Physalis longifolia (Long-leaf Ground Cherry)
|Also known as:|
|Habitat:||part shade, sun;|
|Bloom season:||July - September|
|Plant height:||12 to 40 inches|
|Wetland Indicator Status:||none|
|MN county distribution (click map to enlarge):|
|National distribution (click map to enlarge):|
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Nodding stalked flowers arising singly from leaf axils along branching stems. Flowers are ½ to ¾ inch across, bell-shaped with 5 shallow lobes, pale yellow with darker yellowish to greenish to purple-brown spots on the inside at the base of the throat, sparsely hairy on the outer surface. Inside are 5 stamens with creamy yellow or purplish tips (anthers).
Leaves and stems:
Leaves are alternate, medium to dark green, lance-elliptic, blunt at the tip, 1 to 5 inches long, up to 3 inches wide, toothless to irregularly toothed around the edges, on a stalk up to 1½ inches long. Surfaces are mostly hairless but may have scattered, minute, appressed hairs especially along major veins.
Long-leaf Ground Cherry is native to much of the US but is not recognized as native to Minnesota by the DNR. It's never been officially recorded here, but that does not mean it doesn't exist. Perhaps just overlooked. We encountered a small population just outside McKnight Prairie in Goodhue County in 2010 but it didn't register as a new (to us) species at the time. Looking back at old images from 2002, we discovered it was also somewhere in Winona County, probably just north of Winona. Then we were recently contacted about a population on private property in Hennepin County, which had been there for several years and starting to expand into a sizable colony. Is it actually native here? The national map indicates it may be but that is for others to decide. In all the above cases it was in disturbed soils—roadsides, old fields, and a restoration—and probably not planted or escaped from cultivation. Possibly transported by birds or vehicles from a native population.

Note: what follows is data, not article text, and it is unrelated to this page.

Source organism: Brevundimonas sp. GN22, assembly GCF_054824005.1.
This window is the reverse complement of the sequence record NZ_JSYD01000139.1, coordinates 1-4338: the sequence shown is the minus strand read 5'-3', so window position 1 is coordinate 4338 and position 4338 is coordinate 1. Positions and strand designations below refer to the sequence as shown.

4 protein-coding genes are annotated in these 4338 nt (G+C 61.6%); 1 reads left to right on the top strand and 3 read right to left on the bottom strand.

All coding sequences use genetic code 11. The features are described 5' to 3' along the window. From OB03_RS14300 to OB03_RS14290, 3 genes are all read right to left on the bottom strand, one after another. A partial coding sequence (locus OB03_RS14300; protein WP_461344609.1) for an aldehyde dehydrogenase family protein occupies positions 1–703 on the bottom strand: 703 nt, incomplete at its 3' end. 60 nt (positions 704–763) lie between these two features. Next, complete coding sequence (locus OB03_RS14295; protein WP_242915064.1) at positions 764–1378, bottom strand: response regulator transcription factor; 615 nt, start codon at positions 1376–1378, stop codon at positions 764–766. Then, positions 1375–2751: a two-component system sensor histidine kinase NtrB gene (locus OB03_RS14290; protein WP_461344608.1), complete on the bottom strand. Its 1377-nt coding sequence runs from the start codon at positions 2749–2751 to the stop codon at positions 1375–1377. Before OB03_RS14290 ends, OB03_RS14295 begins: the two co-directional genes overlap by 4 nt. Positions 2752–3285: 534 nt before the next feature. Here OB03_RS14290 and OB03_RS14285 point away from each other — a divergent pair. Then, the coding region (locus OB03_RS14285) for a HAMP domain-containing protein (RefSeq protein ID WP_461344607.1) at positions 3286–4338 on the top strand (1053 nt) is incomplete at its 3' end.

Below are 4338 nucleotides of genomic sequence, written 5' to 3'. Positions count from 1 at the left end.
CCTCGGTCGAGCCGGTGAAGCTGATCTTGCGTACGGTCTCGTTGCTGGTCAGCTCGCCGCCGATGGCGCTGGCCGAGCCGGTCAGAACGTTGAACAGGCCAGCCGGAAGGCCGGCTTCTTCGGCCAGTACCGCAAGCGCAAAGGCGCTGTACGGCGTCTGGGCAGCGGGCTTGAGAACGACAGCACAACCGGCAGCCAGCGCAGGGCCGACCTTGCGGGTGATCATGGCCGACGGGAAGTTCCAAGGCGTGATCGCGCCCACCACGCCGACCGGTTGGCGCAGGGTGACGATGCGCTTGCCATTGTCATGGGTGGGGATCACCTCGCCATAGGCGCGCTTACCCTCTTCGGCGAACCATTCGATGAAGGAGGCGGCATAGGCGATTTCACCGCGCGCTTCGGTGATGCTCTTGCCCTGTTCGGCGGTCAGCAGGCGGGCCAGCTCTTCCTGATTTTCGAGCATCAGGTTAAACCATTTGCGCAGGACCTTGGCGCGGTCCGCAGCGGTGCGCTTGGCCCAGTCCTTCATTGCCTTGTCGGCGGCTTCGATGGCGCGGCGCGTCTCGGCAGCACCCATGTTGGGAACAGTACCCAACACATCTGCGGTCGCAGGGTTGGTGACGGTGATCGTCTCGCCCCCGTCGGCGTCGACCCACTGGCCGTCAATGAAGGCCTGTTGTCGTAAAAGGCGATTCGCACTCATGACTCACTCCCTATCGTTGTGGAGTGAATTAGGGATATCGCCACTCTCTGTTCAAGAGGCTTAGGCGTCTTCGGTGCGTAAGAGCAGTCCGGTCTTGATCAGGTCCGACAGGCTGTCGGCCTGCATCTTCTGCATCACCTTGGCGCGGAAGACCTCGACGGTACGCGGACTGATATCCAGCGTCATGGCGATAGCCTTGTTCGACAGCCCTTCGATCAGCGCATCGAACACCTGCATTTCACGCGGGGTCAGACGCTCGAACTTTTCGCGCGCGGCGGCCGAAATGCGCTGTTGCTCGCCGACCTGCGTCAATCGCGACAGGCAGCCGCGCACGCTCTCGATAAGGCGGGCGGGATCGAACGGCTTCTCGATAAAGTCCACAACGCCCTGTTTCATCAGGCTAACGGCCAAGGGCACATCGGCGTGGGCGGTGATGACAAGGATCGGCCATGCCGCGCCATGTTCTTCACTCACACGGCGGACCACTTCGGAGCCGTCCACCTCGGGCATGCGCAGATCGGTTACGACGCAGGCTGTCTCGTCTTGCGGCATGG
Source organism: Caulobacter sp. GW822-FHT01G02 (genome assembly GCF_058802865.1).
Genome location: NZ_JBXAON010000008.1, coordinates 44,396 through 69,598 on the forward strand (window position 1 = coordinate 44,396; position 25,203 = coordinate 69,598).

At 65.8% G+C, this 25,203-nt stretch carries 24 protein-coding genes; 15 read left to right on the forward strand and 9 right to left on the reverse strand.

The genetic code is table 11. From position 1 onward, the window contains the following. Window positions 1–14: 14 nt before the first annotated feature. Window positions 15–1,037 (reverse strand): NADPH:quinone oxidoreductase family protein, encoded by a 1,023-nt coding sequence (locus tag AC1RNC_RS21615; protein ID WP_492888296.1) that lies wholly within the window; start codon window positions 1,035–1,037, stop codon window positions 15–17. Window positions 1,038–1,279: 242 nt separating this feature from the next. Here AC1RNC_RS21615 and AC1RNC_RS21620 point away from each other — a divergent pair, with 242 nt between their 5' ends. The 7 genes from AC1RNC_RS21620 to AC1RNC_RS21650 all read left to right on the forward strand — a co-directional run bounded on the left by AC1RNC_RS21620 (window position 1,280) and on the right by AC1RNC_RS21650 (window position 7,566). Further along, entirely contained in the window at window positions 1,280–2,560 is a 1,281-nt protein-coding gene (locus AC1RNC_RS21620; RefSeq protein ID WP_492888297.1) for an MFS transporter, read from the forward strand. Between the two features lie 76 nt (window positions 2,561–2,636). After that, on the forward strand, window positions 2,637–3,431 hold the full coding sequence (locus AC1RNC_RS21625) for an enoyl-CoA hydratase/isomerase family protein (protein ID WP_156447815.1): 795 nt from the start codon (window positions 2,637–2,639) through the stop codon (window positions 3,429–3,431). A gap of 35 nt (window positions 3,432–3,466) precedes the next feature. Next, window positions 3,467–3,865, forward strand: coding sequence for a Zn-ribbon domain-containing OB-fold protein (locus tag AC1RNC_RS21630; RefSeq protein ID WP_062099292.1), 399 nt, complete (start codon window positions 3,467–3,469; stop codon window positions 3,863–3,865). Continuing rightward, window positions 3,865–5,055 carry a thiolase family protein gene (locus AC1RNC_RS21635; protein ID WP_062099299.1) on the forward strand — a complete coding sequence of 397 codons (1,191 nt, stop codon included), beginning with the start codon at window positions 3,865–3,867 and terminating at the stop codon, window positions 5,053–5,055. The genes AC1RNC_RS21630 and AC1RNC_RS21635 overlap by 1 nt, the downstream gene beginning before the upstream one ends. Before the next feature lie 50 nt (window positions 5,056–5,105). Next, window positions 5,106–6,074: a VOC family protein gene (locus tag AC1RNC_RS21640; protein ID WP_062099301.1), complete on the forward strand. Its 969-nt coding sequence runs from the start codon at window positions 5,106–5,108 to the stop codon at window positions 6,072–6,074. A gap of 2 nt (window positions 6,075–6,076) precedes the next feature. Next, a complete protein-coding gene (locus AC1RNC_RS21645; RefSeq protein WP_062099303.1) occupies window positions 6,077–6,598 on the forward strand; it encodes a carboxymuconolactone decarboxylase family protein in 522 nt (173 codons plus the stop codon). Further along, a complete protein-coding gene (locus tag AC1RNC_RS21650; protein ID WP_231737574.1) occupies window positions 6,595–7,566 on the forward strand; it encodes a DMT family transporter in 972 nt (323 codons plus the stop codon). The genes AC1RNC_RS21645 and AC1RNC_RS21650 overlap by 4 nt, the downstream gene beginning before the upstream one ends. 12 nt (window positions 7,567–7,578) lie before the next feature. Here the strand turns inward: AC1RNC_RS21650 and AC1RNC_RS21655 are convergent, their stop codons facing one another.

The flowers are much the same as the other yellow-flowered Ground Cherries in Minnesota, but Long-leaf Ground Cherry is distinguished by its robust growth (to 3+ feet tall and colony-forming), essentially hairless leaves and stems, and the calyx with hairs mostly just along the veins. Both Clammy Ground Cherry (Physalis heterophylla) and Virginia Ground Cherry (P. virginiana) are smaller plants (often about 1 foot tall) and hairier all over, with more spreading hairs. There are 2 recognized varieties of P. longifolia, both of which may be in Minnesota. Documentation on the vars is poor, but best guess is: var. longifolia has a mostly western distribution, less toothly leaves and yellow anthers on flowers; var. subglabrata (a.k.a. P. subglabrata) has a mostly eastern distribution, more toothly leaves and purplish anthers. Minnesota is at the northern edge of where their ranges overlap.
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Where to buy native seed and plants ↓
- Long-leaf Ground Cherry plant
- Long-leaf Ground Cherry plant
- a colony of Long-leaf Ground Cherry
- inside the flowers
Photos by K. Chayka taken in Goodhue County and a private residence in Hennepin County. Photos by Peter M. Dziuk taken in Goodhue and Winona counties.
Have you seen this plant in Minnesota, or have any other comments about it?